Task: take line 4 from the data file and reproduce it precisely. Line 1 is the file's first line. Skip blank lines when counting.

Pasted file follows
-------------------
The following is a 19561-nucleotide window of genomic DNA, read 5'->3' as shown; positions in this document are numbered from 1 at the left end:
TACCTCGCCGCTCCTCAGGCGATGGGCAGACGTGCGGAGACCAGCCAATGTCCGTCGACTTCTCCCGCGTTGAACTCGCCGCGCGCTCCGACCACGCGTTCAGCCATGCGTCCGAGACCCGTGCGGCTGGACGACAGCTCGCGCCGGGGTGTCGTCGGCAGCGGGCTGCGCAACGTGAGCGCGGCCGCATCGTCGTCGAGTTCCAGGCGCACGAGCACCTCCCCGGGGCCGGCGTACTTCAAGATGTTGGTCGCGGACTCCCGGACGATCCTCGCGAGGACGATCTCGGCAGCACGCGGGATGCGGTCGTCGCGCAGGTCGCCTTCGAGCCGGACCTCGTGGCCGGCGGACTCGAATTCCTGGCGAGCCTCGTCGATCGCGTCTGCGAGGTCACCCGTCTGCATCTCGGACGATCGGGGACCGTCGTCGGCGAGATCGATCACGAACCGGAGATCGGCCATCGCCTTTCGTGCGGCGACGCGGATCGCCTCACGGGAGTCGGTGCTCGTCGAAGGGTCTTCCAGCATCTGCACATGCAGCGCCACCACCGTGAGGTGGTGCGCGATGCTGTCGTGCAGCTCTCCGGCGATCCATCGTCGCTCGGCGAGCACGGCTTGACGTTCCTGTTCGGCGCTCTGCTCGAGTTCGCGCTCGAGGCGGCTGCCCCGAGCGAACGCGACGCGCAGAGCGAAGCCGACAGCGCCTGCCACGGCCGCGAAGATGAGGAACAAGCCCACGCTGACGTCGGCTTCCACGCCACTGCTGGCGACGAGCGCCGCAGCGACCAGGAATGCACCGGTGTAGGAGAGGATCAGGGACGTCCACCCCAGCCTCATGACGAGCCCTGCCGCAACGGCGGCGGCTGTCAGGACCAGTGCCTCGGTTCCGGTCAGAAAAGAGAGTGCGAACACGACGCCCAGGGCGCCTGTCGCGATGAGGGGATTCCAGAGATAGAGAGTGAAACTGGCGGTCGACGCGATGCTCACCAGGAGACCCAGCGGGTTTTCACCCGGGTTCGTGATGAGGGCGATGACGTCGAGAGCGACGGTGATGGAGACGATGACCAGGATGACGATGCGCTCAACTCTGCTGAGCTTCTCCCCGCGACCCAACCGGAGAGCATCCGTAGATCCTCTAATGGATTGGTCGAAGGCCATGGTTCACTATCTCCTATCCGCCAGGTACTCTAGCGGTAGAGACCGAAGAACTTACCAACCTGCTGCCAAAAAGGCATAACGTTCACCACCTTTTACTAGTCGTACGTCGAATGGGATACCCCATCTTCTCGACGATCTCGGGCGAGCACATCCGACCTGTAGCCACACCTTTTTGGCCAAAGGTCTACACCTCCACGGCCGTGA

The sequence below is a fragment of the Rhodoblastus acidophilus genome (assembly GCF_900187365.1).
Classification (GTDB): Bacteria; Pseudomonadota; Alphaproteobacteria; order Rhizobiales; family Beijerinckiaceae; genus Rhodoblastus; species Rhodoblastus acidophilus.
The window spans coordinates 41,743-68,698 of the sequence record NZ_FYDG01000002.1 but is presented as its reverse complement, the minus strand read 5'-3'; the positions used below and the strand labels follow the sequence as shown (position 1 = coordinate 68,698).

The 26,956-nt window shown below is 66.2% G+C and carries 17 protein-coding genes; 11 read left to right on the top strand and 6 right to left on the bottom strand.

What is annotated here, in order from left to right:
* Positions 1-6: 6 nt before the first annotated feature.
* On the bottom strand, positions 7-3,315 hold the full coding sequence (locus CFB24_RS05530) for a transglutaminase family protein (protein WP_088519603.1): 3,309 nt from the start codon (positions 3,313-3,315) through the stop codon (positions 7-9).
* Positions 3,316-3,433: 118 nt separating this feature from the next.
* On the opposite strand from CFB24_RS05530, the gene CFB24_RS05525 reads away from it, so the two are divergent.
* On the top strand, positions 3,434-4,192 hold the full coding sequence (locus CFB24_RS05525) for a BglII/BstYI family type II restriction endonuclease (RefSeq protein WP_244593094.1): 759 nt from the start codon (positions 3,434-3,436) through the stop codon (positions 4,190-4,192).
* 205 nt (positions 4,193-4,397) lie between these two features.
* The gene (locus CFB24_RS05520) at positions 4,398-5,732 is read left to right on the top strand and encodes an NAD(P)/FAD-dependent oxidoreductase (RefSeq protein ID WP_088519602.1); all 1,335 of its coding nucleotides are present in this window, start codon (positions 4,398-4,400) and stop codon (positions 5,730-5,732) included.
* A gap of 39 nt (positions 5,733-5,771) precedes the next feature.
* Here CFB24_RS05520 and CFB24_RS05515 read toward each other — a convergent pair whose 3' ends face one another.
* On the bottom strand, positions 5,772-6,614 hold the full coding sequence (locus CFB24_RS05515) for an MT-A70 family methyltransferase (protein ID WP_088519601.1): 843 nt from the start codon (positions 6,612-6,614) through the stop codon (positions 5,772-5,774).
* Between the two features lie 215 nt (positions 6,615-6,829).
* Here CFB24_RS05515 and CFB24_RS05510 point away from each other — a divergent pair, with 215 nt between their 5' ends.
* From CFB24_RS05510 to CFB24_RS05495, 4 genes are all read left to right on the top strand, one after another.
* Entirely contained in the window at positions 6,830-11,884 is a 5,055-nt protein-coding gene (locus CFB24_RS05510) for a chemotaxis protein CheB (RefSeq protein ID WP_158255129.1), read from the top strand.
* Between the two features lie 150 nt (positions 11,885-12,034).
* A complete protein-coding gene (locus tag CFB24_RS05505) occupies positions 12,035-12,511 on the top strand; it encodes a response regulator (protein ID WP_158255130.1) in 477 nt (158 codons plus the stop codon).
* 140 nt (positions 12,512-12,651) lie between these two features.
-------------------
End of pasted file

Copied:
Classification (GTDB): Bacteria; Pseudomonadota; Alphaproteobacteria; order Rhizobiales; family Beijerinckiaceae; genus Rhodoblastus; species Rhodoblastus acidophilus.